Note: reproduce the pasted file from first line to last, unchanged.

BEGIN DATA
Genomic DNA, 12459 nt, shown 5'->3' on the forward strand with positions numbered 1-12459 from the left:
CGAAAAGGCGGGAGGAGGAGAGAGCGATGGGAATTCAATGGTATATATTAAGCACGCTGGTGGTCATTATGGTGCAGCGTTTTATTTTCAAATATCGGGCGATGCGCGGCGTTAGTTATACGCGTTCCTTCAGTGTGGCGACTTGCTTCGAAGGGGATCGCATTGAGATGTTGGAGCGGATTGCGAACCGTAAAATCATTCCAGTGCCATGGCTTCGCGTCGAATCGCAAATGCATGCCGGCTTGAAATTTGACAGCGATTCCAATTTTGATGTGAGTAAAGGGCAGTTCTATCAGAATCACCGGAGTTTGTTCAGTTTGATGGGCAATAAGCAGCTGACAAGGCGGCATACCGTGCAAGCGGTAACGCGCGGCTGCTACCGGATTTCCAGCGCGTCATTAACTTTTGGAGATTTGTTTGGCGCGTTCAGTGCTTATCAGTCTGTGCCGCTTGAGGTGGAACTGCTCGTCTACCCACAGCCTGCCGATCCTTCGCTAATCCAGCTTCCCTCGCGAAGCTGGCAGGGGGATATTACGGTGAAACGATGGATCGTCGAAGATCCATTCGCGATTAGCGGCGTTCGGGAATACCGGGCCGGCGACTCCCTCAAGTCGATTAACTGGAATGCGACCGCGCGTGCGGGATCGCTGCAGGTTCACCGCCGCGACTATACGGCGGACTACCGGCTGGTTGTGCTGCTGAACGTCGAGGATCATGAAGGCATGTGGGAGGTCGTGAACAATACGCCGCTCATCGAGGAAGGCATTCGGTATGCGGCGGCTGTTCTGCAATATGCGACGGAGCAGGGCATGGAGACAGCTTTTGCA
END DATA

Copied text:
Genomic DNA, 12459 nt, shown 5'->3' on the forward strand with positions numbered 1-12459 from the left:
CGAAAAGGCGGGAGGAGGAGAGAGCGATGGGAATTCAATGGTATATATTAAGCACGCTGGTGGTCATTATGGTGCAGCGTTTTATTTTCAAATATCGGGCGATGCGCGGCGTTAGTTATACGCGTTCCTTCAGTGTGGCGACTTGCTTCGAAGGGGATCGCATTGAGATGTTGGAGCGGATTGCGAACCGTAAAATCATTCCAGTGCCATGGCTTCGCGTCGAATCGCAAATGCATGCCGGCTTGAAATTTGACAGCGATTCCAATTTTGATGTGAGTAAAGGGCAGTTCTATCAGAATCACCGGAGTTTGTTCAGTTTGATGGGCAATAAGCAGCTGACAAGGCGGCATACCGTGCAAGCGGTAACGCGCGGCTGCTACCGGATTTCCAGCGCGTCATTAACTTTTGGAGATTTGTTTGGCGCGTTCAGTGCTTATCAGTCTGTGCCGCTTGAGGTGGAACTGCTCGTCTACCCACAGCCTGCCGATCCTTCGCTAATCCAGCTTCCCTCGCGAAGCTGGCAGGGGGATATTACGGTGAAACGATGGATCGTCGAAGATCCATTCGCGATTAGCGGCGTTCGGGAATACCGGGCCGGCGACTCCCTCAAGTCGATTAACTGGAATGCGACCGCGCGTGCGGGATCGCTGCAGGTTCACCGCCGCGACTATACGGCGGACTACCGGCTGGTTGTGCTGCTGAACGTCGAGGATCATGAAGGCATGTGGGAGGTCGTGAACAATACGCCGCTCATCGAGGAAGGCATTCGGTATGCGGCGGCTGTTCTGCAATATGCGACGGAGCAGGGCATGGAGACAGCTTTTGCA